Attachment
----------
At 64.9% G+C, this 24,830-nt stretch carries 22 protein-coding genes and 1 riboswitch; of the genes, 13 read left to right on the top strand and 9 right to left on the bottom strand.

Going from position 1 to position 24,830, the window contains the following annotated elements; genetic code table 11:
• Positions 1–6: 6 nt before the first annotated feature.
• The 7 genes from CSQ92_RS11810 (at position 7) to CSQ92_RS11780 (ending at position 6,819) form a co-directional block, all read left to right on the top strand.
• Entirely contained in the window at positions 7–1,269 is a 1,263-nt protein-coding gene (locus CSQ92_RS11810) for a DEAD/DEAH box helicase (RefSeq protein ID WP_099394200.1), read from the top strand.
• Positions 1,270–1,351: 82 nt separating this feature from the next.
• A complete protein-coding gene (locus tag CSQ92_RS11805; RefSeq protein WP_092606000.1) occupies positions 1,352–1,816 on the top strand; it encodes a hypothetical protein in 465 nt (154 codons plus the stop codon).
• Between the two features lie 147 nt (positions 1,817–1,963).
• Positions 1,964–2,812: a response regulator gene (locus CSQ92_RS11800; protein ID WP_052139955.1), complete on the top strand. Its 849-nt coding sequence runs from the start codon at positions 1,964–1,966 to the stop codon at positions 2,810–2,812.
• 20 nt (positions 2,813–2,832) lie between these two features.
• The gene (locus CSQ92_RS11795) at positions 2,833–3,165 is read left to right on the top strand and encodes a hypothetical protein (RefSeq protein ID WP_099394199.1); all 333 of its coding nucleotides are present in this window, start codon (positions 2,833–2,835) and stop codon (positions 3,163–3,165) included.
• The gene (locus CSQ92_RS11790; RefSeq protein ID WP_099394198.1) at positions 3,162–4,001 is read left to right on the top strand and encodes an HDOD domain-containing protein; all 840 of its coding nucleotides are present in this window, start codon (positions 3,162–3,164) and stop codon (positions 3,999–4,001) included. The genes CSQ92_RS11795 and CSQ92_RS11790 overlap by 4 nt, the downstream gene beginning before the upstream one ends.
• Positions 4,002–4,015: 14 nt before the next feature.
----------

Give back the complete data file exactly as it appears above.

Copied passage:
At 64.9% G+C, this 24,830-nt stretch carries 22 protein-coding genes and 1 riboswitch; of the genes, 13 read left to right on the top strand and 9 right to left on the bottom strand.

Going from position 1 to position 24,830, the window contains the following annotated elements; genetic code table 11:
• Positions 1–6: 6 nt before the first annotated feature.
• The 7 genes from CSQ92_RS11810 (at position 7) to CSQ92_RS11780 (ending at position 6,819) form a co-directional block, all read left to right on the top strand.
• Entirely contained in the window at positions 7–1,269 is a 1,263-nt protein-coding gene (locus CSQ92_RS11810) for a DEAD/DEAH box helicase (RefSeq protein ID WP_099394200.1), read from the top strand.
• Positions 1,270–1,351: 82 nt separating this feature from the next.
• A complete protein-coding gene (locus tag CSQ92_RS11805; RefSeq protein WP_092606000.1) occupies positions 1,352–1,816 on the top strand; it encodes a hypothetical protein in 465 nt (154 codons plus the stop codon).
• Between the two features lie 147 nt (positions 1,817–1,963).
• Positions 1,964–2,812: a response regulator gene (locus CSQ92_RS11800; protein ID WP_052139955.1), complete on the top strand. Its 849-nt coding sequence runs from the start codon at positions 1,964–1,966 to the stop codon at positions 2,810–2,812.
• 20 nt (positions 2,813–2,832) lie between these two features.
• The gene (locus CSQ92_RS11795) at positions 2,833–3,165 is read left to right on the top strand and encodes a hypothetical protein (RefSeq protein ID WP_099394199.1); all 333 of its coding nucleotides are present in this window, start codon (positions 2,833–2,835) and stop codon (positions 3,163–3,165) included.
• The gene (locus CSQ92_RS11790; RefSeq protein ID WP_099394198.1) at positions 3,162–4,001 is read left to right on the top strand and encodes an HDOD domain-containing protein; all 840 of its coding nucleotides are present in this window, start codon (positions 3,162–3,164) and stop codon (positions 3,999–4,001) included. The genes CSQ92_RS11795 and CSQ92_RS11790 overlap by 4 nt, the downstream gene beginning before the upstream one ends.
• Positions 4,002–4,015: 14 nt before the next feature.